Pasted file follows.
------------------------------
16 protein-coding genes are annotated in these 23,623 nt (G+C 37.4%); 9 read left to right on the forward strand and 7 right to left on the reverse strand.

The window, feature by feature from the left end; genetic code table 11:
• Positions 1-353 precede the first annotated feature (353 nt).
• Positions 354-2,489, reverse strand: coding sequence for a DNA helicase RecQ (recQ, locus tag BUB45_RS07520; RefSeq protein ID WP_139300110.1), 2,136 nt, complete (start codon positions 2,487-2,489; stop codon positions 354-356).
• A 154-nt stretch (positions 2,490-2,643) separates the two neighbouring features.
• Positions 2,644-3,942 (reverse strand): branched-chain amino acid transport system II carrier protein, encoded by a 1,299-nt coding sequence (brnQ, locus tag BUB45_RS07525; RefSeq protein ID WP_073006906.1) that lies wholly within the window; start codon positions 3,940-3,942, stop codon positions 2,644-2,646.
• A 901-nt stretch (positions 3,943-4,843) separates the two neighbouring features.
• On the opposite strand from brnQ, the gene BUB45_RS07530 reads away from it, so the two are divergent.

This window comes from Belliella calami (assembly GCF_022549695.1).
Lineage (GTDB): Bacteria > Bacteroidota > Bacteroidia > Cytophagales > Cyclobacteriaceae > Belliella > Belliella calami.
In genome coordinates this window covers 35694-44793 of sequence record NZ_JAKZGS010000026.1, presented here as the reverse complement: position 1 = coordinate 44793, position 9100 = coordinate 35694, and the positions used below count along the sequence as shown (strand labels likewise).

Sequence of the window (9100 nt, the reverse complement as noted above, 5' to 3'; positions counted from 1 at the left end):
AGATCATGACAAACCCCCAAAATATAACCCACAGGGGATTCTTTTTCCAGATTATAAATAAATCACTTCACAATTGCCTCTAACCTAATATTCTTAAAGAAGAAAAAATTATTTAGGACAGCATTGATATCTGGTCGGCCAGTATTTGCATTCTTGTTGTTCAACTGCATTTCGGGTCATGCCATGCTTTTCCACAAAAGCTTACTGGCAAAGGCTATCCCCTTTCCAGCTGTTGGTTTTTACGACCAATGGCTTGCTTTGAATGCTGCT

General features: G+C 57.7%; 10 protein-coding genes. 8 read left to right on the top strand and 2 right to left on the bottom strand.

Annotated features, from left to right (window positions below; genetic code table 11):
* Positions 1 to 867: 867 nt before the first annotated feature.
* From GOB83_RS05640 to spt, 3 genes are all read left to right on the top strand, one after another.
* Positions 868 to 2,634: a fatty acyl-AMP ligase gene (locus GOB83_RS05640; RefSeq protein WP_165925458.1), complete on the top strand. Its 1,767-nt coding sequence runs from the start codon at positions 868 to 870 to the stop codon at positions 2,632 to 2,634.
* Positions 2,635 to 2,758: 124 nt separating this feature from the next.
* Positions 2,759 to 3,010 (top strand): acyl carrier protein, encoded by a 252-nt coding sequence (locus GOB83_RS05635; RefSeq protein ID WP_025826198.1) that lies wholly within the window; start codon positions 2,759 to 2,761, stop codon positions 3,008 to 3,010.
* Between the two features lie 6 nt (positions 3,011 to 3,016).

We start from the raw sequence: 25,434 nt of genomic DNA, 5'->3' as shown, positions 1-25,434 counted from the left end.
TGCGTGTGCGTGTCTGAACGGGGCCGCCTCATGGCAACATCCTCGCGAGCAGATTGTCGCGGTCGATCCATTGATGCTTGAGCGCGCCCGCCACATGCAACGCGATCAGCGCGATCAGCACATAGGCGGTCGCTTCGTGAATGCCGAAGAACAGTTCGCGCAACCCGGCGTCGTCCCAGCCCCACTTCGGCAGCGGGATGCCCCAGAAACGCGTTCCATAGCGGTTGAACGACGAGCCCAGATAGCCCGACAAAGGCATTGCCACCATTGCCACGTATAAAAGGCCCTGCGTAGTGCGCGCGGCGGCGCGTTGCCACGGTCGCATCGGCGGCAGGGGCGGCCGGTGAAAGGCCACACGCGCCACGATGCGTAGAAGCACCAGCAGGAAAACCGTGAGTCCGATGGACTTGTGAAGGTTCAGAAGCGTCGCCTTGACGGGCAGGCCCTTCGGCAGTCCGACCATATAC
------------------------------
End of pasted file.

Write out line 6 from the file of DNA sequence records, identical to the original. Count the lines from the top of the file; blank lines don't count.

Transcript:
• Positions 2,644-3,942 (reverse strand): branched-chain amino acid transport system II carrier protein, encoded by a 1,299-nt coding sequence (brnQ, locus tag BUB45_RS07525; RefSeq protein ID WP_073006906.1) that lies wholly within the window; start codon positions 3,940-3,942, stop codon positions 2,644-2,646.